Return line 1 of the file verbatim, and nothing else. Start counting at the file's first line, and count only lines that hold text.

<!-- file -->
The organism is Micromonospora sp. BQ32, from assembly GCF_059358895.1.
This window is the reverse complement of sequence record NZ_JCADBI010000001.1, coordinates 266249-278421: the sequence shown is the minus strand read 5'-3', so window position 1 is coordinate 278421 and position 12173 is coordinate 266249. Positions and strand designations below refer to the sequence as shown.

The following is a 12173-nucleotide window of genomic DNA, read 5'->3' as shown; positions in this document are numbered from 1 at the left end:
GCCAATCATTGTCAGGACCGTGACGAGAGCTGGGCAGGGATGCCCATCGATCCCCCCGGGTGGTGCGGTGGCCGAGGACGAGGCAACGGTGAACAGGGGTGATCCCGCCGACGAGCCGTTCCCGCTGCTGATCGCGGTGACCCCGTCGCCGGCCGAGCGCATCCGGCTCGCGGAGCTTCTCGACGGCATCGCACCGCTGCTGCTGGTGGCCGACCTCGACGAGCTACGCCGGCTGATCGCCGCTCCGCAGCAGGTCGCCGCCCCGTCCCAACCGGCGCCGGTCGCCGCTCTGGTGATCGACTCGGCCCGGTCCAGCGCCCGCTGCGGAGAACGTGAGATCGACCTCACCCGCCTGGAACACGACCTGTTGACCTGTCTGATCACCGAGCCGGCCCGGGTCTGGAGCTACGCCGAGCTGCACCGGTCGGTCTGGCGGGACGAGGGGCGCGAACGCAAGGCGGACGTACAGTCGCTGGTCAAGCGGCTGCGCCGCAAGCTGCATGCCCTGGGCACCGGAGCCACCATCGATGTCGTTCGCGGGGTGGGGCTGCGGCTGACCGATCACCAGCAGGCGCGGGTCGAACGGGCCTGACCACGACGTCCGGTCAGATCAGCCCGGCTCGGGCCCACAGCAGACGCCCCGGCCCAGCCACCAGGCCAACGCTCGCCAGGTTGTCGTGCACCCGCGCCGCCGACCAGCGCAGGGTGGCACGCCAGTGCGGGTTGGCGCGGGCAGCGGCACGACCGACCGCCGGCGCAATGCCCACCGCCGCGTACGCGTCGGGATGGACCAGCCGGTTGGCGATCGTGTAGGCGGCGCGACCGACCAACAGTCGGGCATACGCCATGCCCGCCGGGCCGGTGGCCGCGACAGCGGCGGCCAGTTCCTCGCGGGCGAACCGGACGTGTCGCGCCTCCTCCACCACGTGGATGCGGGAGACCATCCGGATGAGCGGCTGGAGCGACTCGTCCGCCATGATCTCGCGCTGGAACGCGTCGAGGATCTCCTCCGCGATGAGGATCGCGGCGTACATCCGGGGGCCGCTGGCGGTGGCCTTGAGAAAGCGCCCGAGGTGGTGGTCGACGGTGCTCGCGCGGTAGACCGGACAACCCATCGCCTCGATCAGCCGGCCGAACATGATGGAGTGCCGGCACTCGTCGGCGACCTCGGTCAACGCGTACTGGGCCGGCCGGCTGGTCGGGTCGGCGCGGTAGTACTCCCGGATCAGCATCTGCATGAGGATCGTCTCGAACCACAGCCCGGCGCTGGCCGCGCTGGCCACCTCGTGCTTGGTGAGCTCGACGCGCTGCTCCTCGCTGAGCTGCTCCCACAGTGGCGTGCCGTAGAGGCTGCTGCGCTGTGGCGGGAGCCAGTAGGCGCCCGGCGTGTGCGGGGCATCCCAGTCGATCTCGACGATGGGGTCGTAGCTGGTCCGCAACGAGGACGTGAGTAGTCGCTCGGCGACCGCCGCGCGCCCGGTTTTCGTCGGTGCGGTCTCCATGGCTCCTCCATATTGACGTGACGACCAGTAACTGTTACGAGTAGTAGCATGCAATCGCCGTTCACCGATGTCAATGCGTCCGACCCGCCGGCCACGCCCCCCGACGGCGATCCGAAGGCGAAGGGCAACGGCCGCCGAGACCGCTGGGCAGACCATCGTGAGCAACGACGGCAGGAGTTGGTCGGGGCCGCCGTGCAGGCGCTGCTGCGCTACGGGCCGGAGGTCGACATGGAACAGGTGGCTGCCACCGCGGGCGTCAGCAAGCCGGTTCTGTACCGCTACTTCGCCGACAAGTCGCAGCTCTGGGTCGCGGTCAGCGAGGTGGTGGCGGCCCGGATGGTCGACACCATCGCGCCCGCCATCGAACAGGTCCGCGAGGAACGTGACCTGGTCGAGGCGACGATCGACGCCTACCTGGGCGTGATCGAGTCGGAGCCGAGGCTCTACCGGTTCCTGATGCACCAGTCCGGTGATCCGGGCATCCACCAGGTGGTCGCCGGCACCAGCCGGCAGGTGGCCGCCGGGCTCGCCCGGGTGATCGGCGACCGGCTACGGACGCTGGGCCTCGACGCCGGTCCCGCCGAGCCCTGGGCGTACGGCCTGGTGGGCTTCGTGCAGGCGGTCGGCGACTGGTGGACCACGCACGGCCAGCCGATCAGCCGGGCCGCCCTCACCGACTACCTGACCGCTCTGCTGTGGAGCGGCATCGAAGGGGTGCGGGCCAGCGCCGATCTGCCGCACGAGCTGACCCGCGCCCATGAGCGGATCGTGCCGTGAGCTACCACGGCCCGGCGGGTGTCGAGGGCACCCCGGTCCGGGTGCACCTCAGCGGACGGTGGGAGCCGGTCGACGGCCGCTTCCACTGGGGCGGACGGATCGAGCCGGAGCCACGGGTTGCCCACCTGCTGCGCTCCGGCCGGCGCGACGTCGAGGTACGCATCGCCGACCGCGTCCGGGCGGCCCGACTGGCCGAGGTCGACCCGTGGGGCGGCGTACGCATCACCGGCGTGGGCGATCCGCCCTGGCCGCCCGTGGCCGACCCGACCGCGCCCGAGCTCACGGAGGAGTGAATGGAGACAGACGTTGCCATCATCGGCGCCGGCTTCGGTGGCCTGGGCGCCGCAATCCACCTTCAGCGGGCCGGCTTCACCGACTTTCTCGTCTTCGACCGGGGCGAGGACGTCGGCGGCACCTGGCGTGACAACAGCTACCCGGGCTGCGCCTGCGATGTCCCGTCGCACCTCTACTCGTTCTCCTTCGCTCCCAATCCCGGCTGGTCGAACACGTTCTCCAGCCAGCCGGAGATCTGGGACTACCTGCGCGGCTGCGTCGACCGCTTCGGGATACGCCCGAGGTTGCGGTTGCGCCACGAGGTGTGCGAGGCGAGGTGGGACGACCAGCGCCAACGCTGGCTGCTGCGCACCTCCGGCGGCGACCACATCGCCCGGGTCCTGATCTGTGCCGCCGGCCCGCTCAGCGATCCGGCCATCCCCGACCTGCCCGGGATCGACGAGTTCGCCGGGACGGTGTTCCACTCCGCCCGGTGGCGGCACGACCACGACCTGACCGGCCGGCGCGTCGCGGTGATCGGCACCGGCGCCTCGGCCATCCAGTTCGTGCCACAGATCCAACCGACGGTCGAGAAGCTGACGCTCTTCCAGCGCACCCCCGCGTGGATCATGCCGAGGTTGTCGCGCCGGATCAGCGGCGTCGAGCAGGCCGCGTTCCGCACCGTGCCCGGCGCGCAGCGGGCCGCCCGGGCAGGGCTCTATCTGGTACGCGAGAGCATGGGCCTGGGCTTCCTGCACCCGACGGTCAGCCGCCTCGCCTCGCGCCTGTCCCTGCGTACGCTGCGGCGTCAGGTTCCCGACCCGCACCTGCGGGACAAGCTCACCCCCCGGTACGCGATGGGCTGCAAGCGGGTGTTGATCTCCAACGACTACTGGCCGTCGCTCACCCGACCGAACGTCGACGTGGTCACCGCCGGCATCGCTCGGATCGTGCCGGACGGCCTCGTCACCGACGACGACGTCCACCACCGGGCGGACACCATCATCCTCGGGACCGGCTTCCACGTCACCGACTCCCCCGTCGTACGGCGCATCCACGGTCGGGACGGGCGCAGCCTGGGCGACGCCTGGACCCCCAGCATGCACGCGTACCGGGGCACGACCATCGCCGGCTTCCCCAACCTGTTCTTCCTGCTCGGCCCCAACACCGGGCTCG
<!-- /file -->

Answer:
The organism is Micromonospora sp. BQ32, from assembly GCF_059358895.1.